China must keep internet secure and free

PUBLISHED : Wednesday, 12 March, 2014, 4:27am
UPDATED : Wednesday, 12 March, 2014, 9:33am

The internet is crucial for development. President Xi Jinping has elevated its importance to that of national security by leading a new cybergroup that will take charge of all aspects, among them economic, political, military and cultural. By developing technologies and ensuring security, the goal is for China to become a "powerful internet country". The benefits will be considerable, but it has to be done carefully so as not to damage equally important advantages that the online world brings.

Only 28.6 per cent of China's 618 million internet users live in rural areas, despite almost 48 per cent of people being outside cities. The digital gap is being reduced with investment and urbanisation, but if the benefits are to be attained, the network has to be properly managed and well protected. Innovation and funding are necessities. Xi is well aware of the challenge: he told the first meeting of the central leading group on internet security and informatisation that these aims were "two wings of a bird" that had to be developed simultaneously.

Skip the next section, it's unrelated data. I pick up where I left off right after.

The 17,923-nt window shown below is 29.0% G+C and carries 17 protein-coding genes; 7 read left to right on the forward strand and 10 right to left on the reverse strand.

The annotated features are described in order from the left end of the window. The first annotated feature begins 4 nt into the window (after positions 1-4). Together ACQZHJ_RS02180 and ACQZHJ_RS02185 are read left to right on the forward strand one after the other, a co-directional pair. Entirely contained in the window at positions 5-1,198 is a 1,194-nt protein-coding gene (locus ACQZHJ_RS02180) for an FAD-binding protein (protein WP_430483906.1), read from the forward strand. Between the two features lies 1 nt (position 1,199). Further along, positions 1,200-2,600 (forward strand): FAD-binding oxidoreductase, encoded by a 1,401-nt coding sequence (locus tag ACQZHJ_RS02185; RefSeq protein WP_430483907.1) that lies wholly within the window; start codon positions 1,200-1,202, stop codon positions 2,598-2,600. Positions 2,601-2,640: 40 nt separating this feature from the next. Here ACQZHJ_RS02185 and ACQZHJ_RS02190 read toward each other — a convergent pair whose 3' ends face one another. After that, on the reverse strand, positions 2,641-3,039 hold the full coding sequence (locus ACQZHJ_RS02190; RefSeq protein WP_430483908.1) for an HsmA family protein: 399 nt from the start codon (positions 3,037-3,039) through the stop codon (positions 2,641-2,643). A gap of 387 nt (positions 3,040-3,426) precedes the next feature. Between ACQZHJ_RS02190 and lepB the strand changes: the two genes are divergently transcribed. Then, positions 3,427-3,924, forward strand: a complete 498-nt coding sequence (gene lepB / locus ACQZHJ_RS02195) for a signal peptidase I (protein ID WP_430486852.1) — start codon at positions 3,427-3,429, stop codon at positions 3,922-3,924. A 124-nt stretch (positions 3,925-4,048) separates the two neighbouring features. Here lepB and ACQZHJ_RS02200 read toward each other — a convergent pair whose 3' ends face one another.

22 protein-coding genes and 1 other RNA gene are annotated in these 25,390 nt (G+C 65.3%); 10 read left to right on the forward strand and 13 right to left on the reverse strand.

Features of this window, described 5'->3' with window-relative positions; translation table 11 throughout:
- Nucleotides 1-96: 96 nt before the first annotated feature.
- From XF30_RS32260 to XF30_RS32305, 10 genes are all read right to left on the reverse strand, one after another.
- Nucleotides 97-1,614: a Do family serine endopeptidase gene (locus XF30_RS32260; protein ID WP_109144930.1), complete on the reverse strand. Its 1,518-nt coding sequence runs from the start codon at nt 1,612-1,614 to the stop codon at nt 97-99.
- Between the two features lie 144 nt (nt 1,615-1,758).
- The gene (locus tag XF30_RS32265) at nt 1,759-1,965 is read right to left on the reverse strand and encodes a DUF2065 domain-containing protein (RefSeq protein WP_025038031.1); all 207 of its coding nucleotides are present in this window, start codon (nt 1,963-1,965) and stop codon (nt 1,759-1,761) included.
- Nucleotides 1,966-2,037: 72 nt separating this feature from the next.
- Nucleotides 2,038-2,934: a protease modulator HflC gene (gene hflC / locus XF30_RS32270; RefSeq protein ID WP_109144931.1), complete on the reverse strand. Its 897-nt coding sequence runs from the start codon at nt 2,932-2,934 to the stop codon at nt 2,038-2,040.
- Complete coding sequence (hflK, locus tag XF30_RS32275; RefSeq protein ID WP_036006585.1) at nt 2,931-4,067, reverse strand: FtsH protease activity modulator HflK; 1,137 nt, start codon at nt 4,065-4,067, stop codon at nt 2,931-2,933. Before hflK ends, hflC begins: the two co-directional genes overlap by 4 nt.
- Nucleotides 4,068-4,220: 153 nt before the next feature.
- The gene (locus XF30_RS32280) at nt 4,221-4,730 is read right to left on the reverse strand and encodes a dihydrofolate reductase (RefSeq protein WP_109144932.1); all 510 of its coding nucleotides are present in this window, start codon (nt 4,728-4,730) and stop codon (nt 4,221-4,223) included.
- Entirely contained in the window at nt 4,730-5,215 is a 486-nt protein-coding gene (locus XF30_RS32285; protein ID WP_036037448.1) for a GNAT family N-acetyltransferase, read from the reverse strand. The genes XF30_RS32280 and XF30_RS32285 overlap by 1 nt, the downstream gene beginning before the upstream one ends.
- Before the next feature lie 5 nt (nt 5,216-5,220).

But the global nature of the internet also means that networks have to be kept safe - last year, nearly 900,000 Chinese IP addresses were attacked by foreign trojan-horse viruses and zombie programs. Co-ordinating government departments responsible for internet security is an essential part of any strategy. The group's formation follows similar moves by the US and Japan, both conscious of the valuable role of the internet in stimulating growth by providing jobs, improving communication and lifting the quality and delivery of services.

With propaganda tsar Liu Yunshan also a member of the group, further strengthening China's "great firewall" will be tempting. But killing off discussion with crackdowns, as has been happening with social media, is detrimental to development. An open internet leads to the sharing and improvement of ideas, helps ensure official transparency and aids solving problems. Allowing Chinese the freedom to make the best possible use of the internet is the wisest strategy.

 

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